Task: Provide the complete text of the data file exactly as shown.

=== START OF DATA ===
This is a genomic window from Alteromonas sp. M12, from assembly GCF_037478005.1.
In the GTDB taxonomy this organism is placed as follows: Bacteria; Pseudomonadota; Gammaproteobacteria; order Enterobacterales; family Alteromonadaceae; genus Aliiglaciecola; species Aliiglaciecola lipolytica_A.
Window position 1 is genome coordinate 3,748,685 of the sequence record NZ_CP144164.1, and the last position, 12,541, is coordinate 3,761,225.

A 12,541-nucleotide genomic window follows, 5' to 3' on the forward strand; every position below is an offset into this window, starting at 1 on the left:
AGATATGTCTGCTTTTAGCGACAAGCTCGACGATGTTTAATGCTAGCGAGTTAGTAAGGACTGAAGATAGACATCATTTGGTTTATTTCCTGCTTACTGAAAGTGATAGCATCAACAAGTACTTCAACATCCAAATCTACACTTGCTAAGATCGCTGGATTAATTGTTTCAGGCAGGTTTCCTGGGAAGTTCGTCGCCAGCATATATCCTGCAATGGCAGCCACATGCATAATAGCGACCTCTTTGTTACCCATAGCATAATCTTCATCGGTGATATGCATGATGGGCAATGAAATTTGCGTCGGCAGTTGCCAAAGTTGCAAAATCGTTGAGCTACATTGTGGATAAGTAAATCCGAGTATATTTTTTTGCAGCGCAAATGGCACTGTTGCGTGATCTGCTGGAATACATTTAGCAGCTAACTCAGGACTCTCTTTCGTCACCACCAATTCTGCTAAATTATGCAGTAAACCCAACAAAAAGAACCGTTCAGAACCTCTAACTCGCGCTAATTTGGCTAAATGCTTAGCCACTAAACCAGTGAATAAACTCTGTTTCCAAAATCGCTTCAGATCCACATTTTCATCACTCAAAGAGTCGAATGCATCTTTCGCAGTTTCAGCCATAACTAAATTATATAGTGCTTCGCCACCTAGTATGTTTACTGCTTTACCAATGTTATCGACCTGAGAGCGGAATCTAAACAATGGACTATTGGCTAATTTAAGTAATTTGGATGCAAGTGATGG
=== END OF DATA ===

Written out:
This is a genomic window from Alteromonas sp. M12, from assembly GCF_037478005.1.
In the GTDB taxonomy this organism is placed as follows: Bacteria; Pseudomonadota; Gammaproteobacteria; order Enterobacterales; family Alteromonadaceae; genus Aliiglaciecola; species Aliiglaciecola lipolytica_A.
Window position 1 is genome coordinate 3,748,685 of the sequence record NZ_CP144164.1, and the last position, 12,541, is coordinate 3,761,225.

A 12,541-nucleotide genomic window follows, 5' to 3' on the forward strand; every position below is an offset into this window, starting at 1 on the left:
AGATATGTCTGCTTTTAGCGACAAGCTCGACGATGTTTAATGCTAGCGAGTTAGTAAGGACTGAAGATAGACATCATTTGGTTTATTTCCTGCTTACTGAAAGTGATAGCATCAACAAGTACTTCAACATCCAAATCTACACTTGCTAAGATCGCTGGATTAATTGTTTCAGGCAGGTTTCCTGGGAAGTTCGTCGCCAGCATATATCCTGCAATGGCAGCCACATGCATAATAGCGACCTCTTTGTTACCCATAGCATAATCTTCATCGGTGATATGCATGATGGGCAATGAAATTTGCGTCGGCAGTTGCCAAAGTTGCAAAATCGTTGAGCTACATTGTGGATAAGTAAATCCGAGTATATTTTTTTGCAGCGCAAATGGCACTGTTGCGTGATCTGCTGGAATACATTTAGCAGCTAACTCAGGACTCTCTTTCGTCACCACCAATTCTGCTAAATTATGCAGTAAACCCAACAAAAAGAACCGTTCAGAACCTCTAACTCGCGCTAATTTGGCTAAATGCTTAGCCACTAAACCAGTGAATAAACTCTGTTTCCAAAATCGCTTCAGATCCACATTTTCATCACTCAAAGAGTCGAATGCATCTTTCGCAGTTTCAGCCATAACTAAATTATATAGTGCTTCGCCACCTAGTATGTTTACTGCTTTACCAATGTTATCGACCTGAGAGCGGAATCTAAACAATGGACTATTGGCTAATTTAAGTAATTTGGATGCAAGTGATGG